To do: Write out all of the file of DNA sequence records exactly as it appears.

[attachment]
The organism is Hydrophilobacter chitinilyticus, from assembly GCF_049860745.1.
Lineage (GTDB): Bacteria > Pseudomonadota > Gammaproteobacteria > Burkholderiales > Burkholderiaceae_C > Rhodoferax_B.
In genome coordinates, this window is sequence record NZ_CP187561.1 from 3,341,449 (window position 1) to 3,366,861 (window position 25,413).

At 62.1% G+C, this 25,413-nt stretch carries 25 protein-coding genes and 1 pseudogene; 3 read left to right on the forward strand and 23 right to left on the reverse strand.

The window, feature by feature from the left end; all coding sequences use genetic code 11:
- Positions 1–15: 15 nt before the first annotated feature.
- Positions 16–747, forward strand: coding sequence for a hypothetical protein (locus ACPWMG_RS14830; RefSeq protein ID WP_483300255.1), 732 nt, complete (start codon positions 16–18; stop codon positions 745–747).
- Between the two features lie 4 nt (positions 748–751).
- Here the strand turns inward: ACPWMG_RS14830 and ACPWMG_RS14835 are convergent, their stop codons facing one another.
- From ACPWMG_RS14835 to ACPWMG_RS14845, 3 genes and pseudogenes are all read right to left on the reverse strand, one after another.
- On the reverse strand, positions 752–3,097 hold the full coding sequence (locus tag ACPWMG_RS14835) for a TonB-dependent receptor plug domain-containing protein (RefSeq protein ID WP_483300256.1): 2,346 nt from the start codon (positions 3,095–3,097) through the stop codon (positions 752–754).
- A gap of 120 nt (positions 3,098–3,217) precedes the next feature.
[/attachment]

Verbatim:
The organism is Hydrophilobacter chitinilyticus, from assembly GCF_049860745.1.
Lineage (GTDB): Bacteria > Pseudomonadota > Gammaproteobacteria > Burkholderiales > Burkholderiaceae_C > Rhodoferax_B.
In genome coordinates, this window is sequence record NZ_CP187561.1 from 3,341,449 (window position 1) to 3,366,861 (window position 25,413).

At 62.1% G+C, this 25,413-nt stretch carries 25 protein-coding genes and 1 pseudogene; 3 read left to right on the forward strand and 23 right to left on the reverse strand.

The window, feature by feature from the left end; all coding sequences use genetic code 11:
- Positions 1–15: 15 nt before the first annotated feature.
- Positions 16–747, forward strand: coding sequence for a hypothetical protein (locus ACPWMG_RS14830; RefSeq protein ID WP_483300255.1), 732 nt, complete (start codon positions 16–18; stop codon positions 745–747).
- Between the two features lie 4 nt (positions 748–751).
- Here the strand turns inward: ACPWMG_RS14830 and ACPWMG_RS14835 are convergent, their stop codons facing one another.
- From ACPWMG_RS14835 to ACPWMG_RS14845, 3 genes and pseudogenes are all read right to left on the reverse strand, one after another.
- On the reverse strand, positions 752–3,097 hold the full coding sequence (locus tag ACPWMG_RS14835) for a TonB-dependent receptor plug domain-containing protein (RefSeq protein ID WP_483300256.1): 2,346 nt from the start codon (positions 3,095–3,097) through the stop codon (positions 752–754).
- A gap of 120 nt (positions 3,098–3,217) precedes the next feature.